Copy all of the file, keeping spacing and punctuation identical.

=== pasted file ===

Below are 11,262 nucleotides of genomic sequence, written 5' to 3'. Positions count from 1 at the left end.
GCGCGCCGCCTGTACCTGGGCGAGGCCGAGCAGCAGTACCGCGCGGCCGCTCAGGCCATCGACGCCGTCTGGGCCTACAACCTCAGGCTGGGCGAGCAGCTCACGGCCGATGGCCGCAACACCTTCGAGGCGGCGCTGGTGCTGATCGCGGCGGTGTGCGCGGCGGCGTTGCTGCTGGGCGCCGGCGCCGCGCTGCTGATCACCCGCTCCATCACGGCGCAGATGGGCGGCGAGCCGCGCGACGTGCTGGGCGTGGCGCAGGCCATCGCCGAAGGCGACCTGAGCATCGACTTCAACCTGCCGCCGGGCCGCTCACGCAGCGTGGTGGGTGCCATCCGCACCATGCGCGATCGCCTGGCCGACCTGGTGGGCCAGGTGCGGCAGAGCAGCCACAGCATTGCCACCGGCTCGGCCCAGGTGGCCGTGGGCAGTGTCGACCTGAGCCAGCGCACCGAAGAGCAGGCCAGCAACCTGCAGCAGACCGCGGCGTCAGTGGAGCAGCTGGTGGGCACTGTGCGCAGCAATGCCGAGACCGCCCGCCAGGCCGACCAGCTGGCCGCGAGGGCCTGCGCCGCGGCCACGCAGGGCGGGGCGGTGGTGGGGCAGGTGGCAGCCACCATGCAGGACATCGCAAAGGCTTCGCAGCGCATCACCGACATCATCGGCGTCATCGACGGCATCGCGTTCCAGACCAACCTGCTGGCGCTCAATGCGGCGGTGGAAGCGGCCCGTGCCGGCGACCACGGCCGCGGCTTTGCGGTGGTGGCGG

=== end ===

Below are 11,262 nucleotides of genomic sequence, written 5' to 3'. Positions count from 1 at the left end.
GCGCGCCGCCTGTACCTGGGCGAGGCCGAGCAGCAGTACCGCGCGGCCGCTCAGGCCATCGACGCCGTCTGGGCCTACAACCTCAGGCTGGGCGAGCAGCTCACGGCCGATGGCCGCAACACCTTCGAGGCGGCGCTGGTGCTGATCGCGGCGGTGTGCGCGGCGGCGTTGCTGCTGGGCGCCGGCGCCGCGCTGCTGATCACCCGCTCCATCACGGCGCAGATGGGCGGCGAGCCGCGCGACGTGCTGGGCGTGGCGCAGGCCATCGCCGAAGGCGACCTGAGCATCGACTTCAACCTGCCGCCGGGCCGCTCACGCAGCGTGGTGGGTGCCATCCGCACCATGCGCGATCGCCTGGCCGACCTGGTGGGCCAGGTGCGGCAGAGCAGCCACAGCATTGCCACCGGCTCGGCCCAGGTGGCCGTGGGCAGTGTCGACCTGAGCCAGCGCACCGAAGAGCAGGCCAGCAACCTGCAGCAGACCGCGGCGTCAGTGGAGCAGCTGGTGGGCACTGTGCGCAGCAATGCCGAGACCGCCCGCCAGGCCGACCAGCTGGCCGCGAGGGCCTGCGCCGCGGCCACGCAGGGCGGGGCGGTGGTGGGGCAGGTGGCAGCCACCATGCAGGACATCGCAAAGGCTTCGCAGCGCATCACCGACATCATCGGCGTCATCGACGGCATCGCGTTCCAGACCAACCTGCTGGCGCTCAATGCGGCGGTGGAAGCGGCCCGTGCCGGCGACCACGGCCGCGGCTTTGCGGTGGTGGCGG